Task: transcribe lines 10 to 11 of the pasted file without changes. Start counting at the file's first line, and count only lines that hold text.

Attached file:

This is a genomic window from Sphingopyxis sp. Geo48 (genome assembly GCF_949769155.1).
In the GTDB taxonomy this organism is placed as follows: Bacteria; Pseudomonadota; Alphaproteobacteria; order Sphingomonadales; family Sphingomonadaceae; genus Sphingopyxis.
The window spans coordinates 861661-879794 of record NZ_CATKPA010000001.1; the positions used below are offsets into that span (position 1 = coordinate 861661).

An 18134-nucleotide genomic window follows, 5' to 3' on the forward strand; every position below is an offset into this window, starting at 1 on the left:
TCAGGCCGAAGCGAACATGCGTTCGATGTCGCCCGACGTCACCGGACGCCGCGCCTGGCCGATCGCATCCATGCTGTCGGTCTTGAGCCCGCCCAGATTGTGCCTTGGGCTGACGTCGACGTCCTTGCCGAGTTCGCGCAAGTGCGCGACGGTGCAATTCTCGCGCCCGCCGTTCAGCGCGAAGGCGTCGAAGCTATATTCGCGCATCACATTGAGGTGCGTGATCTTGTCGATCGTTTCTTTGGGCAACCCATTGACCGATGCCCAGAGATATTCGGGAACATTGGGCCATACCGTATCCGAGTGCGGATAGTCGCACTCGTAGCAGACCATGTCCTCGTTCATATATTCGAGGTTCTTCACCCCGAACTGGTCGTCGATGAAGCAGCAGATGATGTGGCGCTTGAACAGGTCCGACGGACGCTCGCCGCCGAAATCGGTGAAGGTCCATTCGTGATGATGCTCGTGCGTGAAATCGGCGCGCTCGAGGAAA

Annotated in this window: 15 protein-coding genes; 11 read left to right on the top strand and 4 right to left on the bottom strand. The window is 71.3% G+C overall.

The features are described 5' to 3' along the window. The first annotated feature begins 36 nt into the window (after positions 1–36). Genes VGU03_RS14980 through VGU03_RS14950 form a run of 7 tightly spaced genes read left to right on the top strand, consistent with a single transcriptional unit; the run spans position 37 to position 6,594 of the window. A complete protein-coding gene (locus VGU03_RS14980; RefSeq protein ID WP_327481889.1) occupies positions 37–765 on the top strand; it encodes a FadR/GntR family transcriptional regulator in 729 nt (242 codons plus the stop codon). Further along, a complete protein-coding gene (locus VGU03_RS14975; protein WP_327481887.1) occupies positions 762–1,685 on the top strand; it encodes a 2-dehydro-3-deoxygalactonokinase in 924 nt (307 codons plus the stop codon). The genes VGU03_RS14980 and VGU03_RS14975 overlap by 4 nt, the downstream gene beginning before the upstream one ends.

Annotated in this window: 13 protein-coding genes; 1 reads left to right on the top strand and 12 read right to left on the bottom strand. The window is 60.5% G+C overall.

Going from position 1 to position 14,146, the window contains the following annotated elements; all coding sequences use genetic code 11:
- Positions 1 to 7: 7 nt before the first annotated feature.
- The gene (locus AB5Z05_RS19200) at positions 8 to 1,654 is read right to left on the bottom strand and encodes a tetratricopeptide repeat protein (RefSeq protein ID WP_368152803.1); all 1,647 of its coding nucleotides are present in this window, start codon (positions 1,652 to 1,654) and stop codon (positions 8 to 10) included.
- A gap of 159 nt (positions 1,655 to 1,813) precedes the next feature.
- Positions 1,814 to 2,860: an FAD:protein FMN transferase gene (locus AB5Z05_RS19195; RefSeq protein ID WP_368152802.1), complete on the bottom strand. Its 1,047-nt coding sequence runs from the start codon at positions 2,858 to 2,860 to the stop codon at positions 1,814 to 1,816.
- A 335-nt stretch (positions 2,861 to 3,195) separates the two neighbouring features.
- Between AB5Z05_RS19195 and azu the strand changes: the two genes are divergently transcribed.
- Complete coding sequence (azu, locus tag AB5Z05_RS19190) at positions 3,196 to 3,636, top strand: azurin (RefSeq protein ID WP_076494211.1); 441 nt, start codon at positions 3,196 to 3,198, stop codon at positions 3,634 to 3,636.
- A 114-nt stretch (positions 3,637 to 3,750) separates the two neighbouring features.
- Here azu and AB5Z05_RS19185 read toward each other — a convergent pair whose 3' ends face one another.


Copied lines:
- Positions 1 to 7: 7 nt before the first annotated feature.
- The gene (locus AB5Z05_RS19200) at positions 8 to 1,654 is read right to left on the bottom strand and encodes a tetratricopeptide repeat protein (RefSeq protein ID WP_368152803.1); all 1,647 of its coding nucleotides are present in this window, start codon (positions 1,652 to 1,654) and stop codon (positions 8 to 10) included.